Posted by Jonathan Maus (Publisher/Editor) on July 23rd, 2013 at 1:00 pm
The Oregon Department of Transportation just received shipment of an automated counter similar to the one in use on the Hawthorne Bridge in Portland. After ODOT Region 1 Transit and Active Transportation Liaison tweeted a picture of the new counter today, we followed up and learned a bit more about where it’s headed.
Horning says the counter will be installed on the new segment of the Historic Columbia River Highway State Trail that is set to open on September 15th. As Horning shared in a guest article here on BikePortland back in May, ODOT has been investing millions to renovate and re-build the Historic Columbia River Highway’s eleven miles that are set aside exclusively for hiking and biking. In September, ODOT plans to celebrate the opening of a 1.6 mile section that connects John B. Yeon State Park in Warrendale to the existing restored section of the state trail at the Moffett Creek Bridge (towards Cascade Locks).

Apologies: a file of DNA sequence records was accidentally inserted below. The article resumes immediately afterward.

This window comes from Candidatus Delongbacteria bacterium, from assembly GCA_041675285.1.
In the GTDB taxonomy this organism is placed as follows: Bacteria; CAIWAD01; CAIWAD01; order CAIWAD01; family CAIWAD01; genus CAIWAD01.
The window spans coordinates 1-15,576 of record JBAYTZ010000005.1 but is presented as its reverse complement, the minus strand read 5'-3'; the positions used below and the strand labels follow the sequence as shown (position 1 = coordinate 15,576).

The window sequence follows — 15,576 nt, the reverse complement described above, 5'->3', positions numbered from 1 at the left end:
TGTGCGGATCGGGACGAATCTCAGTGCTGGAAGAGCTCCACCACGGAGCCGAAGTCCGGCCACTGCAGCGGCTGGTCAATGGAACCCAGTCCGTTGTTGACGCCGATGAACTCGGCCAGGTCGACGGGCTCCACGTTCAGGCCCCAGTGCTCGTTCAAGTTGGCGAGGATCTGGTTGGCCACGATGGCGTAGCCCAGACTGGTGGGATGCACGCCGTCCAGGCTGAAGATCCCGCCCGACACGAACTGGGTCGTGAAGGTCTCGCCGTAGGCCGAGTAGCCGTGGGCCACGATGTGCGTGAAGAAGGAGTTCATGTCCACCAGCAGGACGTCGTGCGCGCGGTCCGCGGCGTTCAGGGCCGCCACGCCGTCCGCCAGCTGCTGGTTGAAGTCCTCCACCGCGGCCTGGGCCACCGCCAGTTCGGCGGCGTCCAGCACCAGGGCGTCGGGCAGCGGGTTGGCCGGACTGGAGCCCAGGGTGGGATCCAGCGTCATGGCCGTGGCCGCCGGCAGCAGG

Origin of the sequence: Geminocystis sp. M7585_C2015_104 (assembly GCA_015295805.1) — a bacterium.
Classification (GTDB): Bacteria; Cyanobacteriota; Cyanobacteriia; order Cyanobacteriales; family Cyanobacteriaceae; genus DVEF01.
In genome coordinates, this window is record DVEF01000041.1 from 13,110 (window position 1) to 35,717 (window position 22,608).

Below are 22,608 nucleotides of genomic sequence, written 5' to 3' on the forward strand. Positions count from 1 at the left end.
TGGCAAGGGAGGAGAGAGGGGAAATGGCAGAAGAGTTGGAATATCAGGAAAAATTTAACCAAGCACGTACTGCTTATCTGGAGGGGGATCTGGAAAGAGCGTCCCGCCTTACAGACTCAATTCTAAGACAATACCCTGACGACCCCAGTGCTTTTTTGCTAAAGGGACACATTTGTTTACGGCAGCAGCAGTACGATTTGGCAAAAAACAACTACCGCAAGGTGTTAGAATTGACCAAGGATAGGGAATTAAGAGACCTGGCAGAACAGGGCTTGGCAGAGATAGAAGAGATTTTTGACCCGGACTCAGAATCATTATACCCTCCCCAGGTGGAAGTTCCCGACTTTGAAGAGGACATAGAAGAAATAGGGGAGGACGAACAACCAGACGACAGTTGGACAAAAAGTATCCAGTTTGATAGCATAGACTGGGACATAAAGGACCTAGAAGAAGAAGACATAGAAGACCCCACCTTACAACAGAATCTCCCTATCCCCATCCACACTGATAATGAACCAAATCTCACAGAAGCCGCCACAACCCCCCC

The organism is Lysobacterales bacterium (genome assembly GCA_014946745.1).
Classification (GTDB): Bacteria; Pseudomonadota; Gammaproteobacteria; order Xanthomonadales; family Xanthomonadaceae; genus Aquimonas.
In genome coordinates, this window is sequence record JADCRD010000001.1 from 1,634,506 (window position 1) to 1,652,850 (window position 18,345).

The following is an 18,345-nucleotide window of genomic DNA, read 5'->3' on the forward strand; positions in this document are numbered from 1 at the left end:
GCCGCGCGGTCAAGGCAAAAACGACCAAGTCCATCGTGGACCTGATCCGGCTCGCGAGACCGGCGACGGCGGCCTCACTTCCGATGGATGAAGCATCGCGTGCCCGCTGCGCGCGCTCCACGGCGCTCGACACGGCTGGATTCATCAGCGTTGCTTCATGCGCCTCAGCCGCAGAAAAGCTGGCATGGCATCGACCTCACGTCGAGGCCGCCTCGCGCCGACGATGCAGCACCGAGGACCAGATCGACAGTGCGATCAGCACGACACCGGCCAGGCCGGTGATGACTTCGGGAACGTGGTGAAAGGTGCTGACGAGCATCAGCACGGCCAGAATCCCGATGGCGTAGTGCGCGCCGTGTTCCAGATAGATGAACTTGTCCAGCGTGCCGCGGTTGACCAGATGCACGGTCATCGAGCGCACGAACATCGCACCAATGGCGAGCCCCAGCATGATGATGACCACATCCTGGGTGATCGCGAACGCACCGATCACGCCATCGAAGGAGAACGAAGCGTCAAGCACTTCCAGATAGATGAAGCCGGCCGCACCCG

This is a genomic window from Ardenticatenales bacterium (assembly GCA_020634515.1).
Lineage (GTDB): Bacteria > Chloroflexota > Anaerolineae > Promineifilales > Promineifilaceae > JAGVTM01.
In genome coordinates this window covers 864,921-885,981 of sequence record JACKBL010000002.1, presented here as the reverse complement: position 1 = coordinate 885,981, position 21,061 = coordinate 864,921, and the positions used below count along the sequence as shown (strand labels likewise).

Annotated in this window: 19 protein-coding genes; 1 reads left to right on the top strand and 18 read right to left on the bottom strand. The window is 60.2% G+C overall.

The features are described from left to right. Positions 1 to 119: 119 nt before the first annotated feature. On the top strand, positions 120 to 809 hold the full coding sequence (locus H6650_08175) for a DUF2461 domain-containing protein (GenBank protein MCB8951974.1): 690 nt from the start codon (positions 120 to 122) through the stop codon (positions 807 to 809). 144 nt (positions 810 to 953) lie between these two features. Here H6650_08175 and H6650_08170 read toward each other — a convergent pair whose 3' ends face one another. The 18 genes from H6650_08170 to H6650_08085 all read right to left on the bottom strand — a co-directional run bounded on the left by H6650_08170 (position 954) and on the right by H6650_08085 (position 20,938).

The new counter is the Eco-Multi model by Eco-Counter, the same company that made Portland’s counter. Horning says due to limited cell phone coverge, their new counter in the Gorge won’t have a visual display or daily uploads to a website like the Hawthorne counter. However, ODOT will regularly download the data so staff and the public can have an accurate count of path users. The counter will also tally all path users (not just people riding bicycles) thanks to what the company calls, “the Smart Connect,” technology, “which is able to prioritize choices in order to classify the different user types.”
Funding for the $5,000 counter came from the same pot of money that is normally used for the state’s manual trail counts. ODOT granted a special request to try this automated counter pilot program.
In other Historic Highway State Trail news… On August 2nd, an invite-only ride featuring regional dignitaries and advocates will get a closer look at the new path and other wonders of biking in the Gorge. The ninth annual “Voyage of the Visionaries” — also known as the Policymakers Ride (organized by Cycle Oregon) — will take participants 26 miles from the Women’s Forum to Cascade Locks Marine Park.